2011-2018 End of Year Report

Investigating the Role of the Caenorhabditis elegans Gene M05D6.2, an Ortholog of Human T- Complex Protein (TCP11), in Sperm Function and Fertility


During the 2016-17 academic year, I have been conducting research with Dr. Matthew Marcello. Our research lab looks into different genes that could potentially affect fertility. Over the course of this undergraduate-faculty research program, I have continued my investigation on the gene M05D6.2 in C.elegans, whose ortholog in humans is known as Tcp11 (human t-complex protein 11). The Tcp11 gene is necessary for proper sperm morphology as well as fertility. This gene has been associated with the coiling of a sperms flagella and has been found to localize in both a sperm’s head and flagellum. The goal of our research is to establish the role that the C.elegans ortholog of Tcp11, M05D6.2, plays in regards to fertility and ultimately, determine the molecular role of the TCP11 gene domain, which is still unknown. Previously, we were able to conclude that the M05D6.2 gene is necessary for male reproduction in C. elegans. After conducting research for the past few months, we have not been able to add much new data.

I mentioned in my most recent blog post that obtaining males can be a very time consuming process. Since males naturally occur so rarely we are force them by inducing reproductive stress onto L4 worms with knocked out genes of interest. The way we induce this stress is to subject the worms to increased temperatures which is supposed to give an increased yield of male progeny in ~2 days.

Previous to me, undergraduate researchers that started the project were able to determine that M05D6.2 is essential for sperm activation and fertilization because hermaphrodites with the gene knocked down produced less progeny. After they visualized this, the worms underwent DAPI staining which is a fluorescent dye that stains DNA. This staining revealed that the worms were still able to produce the same amount of sperm although they were unable to reproduce at the same rate. Next various mutants of M05D6.2 were created with the entire gene knocked down, one to resemble the same single nucleotide polymorphism (SNP) that is seen in infertile male humans, and one with a GFP tag on the proteins N-terminus. The fertility of the worms was then analyzed and visualized under a microscope where nothing was seen due to weak fluorescence staining. We were able to travel to William Patterson University in Wayne New Jersey to present this work at a poster session. This was my first time presenting in a professional setting which I enjoyed very much. Usually I get very nervous when presenting but this time was much different from what I expected. The setting was professional yet also very casual and it was really exciting to be able to talk with other scientists who were very obviously interested in our work.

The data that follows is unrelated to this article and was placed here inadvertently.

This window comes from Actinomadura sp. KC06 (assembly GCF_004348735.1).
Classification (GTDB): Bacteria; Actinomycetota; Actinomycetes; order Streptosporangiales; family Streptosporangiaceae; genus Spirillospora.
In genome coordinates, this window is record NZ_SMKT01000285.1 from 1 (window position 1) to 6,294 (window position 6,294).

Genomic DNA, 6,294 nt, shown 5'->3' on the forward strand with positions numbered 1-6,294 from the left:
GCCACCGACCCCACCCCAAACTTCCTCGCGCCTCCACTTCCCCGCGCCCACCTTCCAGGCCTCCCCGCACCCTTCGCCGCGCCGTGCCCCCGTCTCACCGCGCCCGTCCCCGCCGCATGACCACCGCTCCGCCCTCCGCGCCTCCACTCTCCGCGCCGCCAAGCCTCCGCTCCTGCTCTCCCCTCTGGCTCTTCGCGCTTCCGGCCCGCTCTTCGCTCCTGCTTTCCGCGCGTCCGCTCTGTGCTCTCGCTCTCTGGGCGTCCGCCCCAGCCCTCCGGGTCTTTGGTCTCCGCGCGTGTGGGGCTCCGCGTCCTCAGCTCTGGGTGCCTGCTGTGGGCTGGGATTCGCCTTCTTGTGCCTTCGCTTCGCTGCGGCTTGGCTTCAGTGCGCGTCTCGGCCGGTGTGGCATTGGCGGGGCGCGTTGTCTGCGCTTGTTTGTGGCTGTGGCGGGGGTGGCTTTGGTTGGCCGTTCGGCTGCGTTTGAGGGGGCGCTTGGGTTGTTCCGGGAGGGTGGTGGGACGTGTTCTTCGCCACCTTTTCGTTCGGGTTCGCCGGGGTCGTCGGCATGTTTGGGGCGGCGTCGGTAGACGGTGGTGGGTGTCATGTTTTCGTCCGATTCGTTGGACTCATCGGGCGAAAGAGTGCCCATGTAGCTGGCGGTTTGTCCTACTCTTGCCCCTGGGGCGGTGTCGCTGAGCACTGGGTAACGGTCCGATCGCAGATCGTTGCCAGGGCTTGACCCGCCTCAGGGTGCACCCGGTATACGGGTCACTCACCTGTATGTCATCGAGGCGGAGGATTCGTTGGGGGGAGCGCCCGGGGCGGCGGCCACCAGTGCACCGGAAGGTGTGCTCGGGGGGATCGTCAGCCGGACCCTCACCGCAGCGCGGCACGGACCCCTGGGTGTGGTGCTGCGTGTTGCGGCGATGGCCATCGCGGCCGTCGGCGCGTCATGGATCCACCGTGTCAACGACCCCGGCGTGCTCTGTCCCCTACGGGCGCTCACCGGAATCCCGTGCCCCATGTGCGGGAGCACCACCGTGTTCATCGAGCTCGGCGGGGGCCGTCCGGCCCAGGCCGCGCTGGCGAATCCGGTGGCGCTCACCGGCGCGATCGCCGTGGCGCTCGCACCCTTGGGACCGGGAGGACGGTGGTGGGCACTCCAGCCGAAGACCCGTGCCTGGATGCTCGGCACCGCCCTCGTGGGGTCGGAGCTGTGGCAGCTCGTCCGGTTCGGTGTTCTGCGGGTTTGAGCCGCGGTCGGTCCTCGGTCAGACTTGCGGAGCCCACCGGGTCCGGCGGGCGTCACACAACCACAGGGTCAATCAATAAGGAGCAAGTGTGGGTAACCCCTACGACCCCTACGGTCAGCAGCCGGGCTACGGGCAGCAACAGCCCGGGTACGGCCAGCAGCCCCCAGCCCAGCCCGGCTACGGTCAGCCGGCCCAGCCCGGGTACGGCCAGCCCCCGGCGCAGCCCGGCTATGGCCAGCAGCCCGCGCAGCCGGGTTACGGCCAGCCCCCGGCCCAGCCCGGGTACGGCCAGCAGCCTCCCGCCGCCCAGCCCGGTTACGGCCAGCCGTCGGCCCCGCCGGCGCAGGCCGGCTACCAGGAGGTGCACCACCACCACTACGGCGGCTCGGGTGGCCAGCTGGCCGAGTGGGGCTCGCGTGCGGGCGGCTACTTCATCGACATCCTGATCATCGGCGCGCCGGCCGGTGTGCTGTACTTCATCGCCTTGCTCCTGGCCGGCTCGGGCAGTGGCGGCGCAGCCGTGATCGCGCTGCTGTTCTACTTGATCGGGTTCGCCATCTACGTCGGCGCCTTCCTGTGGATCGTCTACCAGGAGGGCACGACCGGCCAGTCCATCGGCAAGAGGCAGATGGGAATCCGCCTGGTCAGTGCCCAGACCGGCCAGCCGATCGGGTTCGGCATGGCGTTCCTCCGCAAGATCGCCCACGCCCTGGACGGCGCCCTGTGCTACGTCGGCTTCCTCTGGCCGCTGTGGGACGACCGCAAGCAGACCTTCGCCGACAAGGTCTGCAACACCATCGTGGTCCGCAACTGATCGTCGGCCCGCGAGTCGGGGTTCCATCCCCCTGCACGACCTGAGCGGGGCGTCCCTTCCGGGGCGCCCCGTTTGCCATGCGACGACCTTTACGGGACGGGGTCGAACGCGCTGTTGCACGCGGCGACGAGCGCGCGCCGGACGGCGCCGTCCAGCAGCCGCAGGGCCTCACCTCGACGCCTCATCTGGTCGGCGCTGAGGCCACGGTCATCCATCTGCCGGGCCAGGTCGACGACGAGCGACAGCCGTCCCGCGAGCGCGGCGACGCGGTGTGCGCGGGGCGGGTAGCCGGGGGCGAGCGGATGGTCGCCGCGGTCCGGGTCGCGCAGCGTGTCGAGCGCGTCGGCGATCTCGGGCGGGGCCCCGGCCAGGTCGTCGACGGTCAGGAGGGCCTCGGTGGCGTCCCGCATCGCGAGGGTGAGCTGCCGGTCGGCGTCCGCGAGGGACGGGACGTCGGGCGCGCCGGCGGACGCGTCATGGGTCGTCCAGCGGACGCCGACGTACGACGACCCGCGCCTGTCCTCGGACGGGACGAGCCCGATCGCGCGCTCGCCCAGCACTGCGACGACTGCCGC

For future directions, hopefully next semester I will take over this project and I will repeat the analysis of the mutant hermaphrodite’s fertility since the data cannot be considered conclusive yet since it was only conducted once. Secondly, I will re-do the GFP staining to hopefully get a good visualization of where the protein localized within the worm. Then hopefully I will conduct the same experiments with male mutants to really get a good idea of how this can possibly be related to male infertility in humans and possible bring many couples happiness. It would be beneficial if I could continue  this work over the summer but since I live out of state I will be forced to resume next semester and hopefully have better luck obtaining males.


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